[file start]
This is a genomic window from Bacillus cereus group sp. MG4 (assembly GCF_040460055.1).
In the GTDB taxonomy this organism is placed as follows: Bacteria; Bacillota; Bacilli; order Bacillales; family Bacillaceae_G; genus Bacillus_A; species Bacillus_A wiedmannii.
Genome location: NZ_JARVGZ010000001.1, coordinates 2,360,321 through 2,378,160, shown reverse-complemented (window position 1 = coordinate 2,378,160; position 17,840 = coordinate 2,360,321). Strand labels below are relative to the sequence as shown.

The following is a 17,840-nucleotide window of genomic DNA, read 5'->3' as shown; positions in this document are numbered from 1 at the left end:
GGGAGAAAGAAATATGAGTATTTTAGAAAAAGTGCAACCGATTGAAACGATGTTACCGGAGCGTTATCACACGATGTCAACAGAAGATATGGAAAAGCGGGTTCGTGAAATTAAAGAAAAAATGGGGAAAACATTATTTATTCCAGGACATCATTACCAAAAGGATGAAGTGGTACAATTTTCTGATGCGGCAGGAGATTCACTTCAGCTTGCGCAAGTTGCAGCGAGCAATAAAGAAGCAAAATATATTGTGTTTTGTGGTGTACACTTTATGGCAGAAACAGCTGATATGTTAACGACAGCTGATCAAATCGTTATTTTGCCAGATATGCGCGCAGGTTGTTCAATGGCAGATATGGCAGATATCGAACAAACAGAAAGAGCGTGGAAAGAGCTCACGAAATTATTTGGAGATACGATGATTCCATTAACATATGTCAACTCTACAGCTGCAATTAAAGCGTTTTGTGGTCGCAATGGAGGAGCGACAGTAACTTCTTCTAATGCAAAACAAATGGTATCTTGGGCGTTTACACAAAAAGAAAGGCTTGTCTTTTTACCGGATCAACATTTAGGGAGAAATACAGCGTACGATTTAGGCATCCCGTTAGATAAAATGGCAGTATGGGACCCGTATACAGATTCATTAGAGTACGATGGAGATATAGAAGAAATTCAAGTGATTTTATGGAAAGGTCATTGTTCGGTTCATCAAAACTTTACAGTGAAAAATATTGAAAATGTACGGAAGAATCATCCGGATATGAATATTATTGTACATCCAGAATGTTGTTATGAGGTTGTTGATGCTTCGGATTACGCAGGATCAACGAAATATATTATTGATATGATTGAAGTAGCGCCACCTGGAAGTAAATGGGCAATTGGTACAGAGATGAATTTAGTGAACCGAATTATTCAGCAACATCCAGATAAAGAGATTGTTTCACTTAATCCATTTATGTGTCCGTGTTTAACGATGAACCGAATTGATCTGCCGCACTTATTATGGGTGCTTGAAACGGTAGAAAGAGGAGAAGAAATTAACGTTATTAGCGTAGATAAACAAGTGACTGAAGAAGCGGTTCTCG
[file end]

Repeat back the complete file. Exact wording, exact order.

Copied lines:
This is a genomic window from Bacillus cereus group sp. MG4 (assembly GCF_040460055.1).
In the GTDB taxonomy this organism is placed as follows: Bacteria; Bacillota; Bacilli; order Bacillales; family Bacillaceae_G; genus Bacillus_A; species Bacillus_A wiedmannii.
Genome location: NZ_JARVGZ010000001.1, coordinates 2,360,321 through 2,378,160, shown reverse-complemented (window position 1 = coordinate 2,378,160; position 17,840 = coordinate 2,360,321). Strand labels below are relative to the sequence as shown.

The following is a 17,840-nucleotide window of genomic DNA, read 5'->3' as shown; positions in this document are numbered from 1 at the left end:
GGGAGAAAGAAATATGAGTATTTTAGAAAAAGTGCAACCGATTGAAACGATGTTACCGGAGCGTTATCACACGATGTCAACAGAAGATATGGAAAAGCGGGTTCGTGAAATTAAAGAAAAAATGGGGAAAACATTATTTATTCCAGGACATCATTACCAAAAGGATGAAGTGGTACAATTTTCTGATGCGGCAGGAGATTCACTTCAGCTTGCGCAAGTTGCAGCGAGCAATAAAGAAGCAAAATATATTGTGTTTTGTGGTGTACACTTTATGGCAGAAACAGCTGATATGTTAACGACAGCTGATCAAATCGTTATTTTGCCAGATATGCGCGCAGGTTGTTCAATGGCAGATATGGCAGATATCGAACAAACAGAAAGAGCGTGGAAAGAGCTCACGAAATTATTTGGAGATACGATGATTCCATTAACATATGTCAACTCTACAGCTGCAATTAAAGCGTTTTGTGGTCGCAATGGAGGAGCGACAGTAACTTCTTCTAATGCAAAACAAATGGTATCTTGGGCGTTTACACAAAAAGAAAGGCTTGTCTTTTTACCGGATCAACATTTAGGGAGAAATACAGCGTACGATTTAGGCATCCCGTTAGATAAAATGGCAGTATGGGACCCGTATACAGATTCATTAGAGTACGATGGAGATATAGAAGAAATTCAAGTGATTTTATGGAAAGGTCATTGTTCGGTTCATCAAAACTTTACAGTGAAAAATATTGAAAATGTACGGAAGAATCATCCGGATATGAATATTATTGTACATCCAGAATGTTGTTATGAGGTTGTTGATGCTTCGGATTACGCAGGATCAACGAAATATATTATTGATATGATTGAAGTAGCGCCACCTGGAAGTAAATGGGCAATTGGTACAGAGATGAATTTAGTGAACCGAATTATTCAGCAACATCCAGATAAAGAGATTGTTTCACTTAATCCATTTATGTGTCCGTGTTTAACGATGAACCGAATTGATCTGCCGCACTTATTATGGGTGCTTGAAACGGTAGAAAGAGGAGAAGAAATTAACGTTATTAGCGTAGATAAACAAGTGACTGAAGAAGCGGTTCTCG